krb5 UDP daemons and IP pktinfo

Simo Sorce simo at
Tue Jan 5 17:22:10 EST 2016

On Tue, 2016-01-05 at 16:58 -0500, Greg Hudson wrote:
> MIT krb5 contains two UDP daemons, krb5kdc and kadmind (for password
> changes).  For UDP daemons, it is sometimes important to send replies
> from the same address as the requests were sent to, or the replies may
> be discarded by firewalls or NAT devices.  The BSD sockets interface
> does not provide this functionality if you bind the server socket to the
> wildcard address.  For IPv6, there is a standardized and widely
> implemented extension (IPV6_PKTINFO) which provides the needed
> functionality.  For IPv4, the situation is more fragmented (see below).
> As a result, we have some complicated code in lib/apputils/net-server.c
> which does the following for each of IPv4 and IPv6:
> * If pktinfo suport is present, we bind to the wildcard address and set
>   the socket to use pktinfo.
> * Otherwise, we loop over the local interfaces and bind to each one.  We
>   also bind to the routing socket.  When a message is received on the
>   routing socket indicating that local interfaces have changed, we close
>   all sockets (including active TCP connections) and rebind listener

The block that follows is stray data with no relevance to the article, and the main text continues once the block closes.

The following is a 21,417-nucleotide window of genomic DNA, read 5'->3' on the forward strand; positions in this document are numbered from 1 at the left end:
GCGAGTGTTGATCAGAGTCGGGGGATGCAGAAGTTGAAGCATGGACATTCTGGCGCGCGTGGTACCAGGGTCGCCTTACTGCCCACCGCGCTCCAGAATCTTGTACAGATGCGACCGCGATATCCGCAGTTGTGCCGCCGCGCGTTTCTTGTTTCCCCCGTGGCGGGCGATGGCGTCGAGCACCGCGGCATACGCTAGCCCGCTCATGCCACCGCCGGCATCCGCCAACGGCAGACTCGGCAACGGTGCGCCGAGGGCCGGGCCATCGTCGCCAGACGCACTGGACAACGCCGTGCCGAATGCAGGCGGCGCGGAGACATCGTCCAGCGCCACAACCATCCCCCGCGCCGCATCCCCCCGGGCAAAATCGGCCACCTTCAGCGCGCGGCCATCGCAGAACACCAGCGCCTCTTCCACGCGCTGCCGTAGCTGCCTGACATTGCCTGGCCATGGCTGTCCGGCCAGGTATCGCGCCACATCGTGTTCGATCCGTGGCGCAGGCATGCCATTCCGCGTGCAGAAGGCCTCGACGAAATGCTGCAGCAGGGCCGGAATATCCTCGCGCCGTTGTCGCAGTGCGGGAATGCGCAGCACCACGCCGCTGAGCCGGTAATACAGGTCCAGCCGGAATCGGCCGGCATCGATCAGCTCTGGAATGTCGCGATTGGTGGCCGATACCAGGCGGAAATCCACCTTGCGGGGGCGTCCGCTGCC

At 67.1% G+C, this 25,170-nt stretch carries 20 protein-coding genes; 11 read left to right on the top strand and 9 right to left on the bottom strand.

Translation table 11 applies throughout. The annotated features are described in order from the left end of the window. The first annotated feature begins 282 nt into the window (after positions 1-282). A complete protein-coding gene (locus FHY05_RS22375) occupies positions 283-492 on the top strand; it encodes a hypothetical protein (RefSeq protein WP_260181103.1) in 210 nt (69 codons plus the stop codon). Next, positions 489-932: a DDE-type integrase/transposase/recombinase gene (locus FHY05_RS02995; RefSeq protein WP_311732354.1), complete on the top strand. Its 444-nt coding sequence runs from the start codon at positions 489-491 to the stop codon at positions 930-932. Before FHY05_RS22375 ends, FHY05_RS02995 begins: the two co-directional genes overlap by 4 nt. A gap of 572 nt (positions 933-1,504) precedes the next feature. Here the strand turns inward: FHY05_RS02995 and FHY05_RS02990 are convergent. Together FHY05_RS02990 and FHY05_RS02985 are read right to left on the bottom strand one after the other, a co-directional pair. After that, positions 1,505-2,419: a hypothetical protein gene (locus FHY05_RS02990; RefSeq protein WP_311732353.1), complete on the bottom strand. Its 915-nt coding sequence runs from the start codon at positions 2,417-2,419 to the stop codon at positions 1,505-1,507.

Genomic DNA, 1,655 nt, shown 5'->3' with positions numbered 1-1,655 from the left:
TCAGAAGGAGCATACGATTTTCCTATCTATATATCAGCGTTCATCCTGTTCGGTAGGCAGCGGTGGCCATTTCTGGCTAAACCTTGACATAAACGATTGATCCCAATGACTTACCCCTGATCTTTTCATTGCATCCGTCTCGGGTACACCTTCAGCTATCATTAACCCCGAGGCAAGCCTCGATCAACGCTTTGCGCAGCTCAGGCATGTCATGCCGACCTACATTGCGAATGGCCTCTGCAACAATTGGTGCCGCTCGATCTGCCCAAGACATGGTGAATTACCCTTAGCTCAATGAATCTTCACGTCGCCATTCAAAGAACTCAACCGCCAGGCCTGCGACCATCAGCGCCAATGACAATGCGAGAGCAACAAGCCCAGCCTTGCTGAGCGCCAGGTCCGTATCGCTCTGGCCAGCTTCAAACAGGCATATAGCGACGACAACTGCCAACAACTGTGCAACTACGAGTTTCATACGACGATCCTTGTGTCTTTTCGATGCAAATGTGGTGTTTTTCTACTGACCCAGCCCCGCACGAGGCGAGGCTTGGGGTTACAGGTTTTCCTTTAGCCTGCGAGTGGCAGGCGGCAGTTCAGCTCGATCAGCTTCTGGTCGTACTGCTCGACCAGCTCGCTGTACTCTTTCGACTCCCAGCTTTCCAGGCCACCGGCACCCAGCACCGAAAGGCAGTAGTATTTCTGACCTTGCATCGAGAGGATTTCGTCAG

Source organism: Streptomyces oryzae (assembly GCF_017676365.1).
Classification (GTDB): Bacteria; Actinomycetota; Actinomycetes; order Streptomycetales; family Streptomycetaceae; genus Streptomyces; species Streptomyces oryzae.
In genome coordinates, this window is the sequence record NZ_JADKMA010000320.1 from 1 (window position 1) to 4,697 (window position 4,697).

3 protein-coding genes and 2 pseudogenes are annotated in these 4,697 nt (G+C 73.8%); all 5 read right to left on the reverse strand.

>   sockets from scratch.
> In 2010 I asked for help doing a platform survey, and found that while
> Linux and Solaris 11 implement an IPv4 variant of pktinfo (IP_PKTINFO),
> other platforms do not (NetBSD added it in 2013).  Until yesterday, my
> operating assumption was that we were stuck with the complex code for
> the forseeable future.  Yesterday, I discovered that some operating
> systems implement the same functionality in a different way
> (IP_RECVDSTADDR).  If we handle both variants, then we can safely bind
> to the IPv4 wildcard address on Linux, Solaris, all of the BSDs, and OS
> X.
> So, I think it might be reasonable to simplify the net-server.c code at
> the expense of some degradation on the rare platforms which don't
> implement either variant of IPv4 pktinfo.  My favored form of
> degradation is that we always bind to the wildcard address, and if the
> platform doesn't have IPv4 pktinfo support, we just let sendto() pick
> the source address of the reply.  For those platforms, our UDP daemons
> will continue to work on single-homed machines, but might not behave
> properly on multi-homed machine depending on the routing configuration.
> Do other people agree that this is reasonable?

Sounds perfectly reasonable to me.


Simo Sorce * Red Hat, Inc * New York

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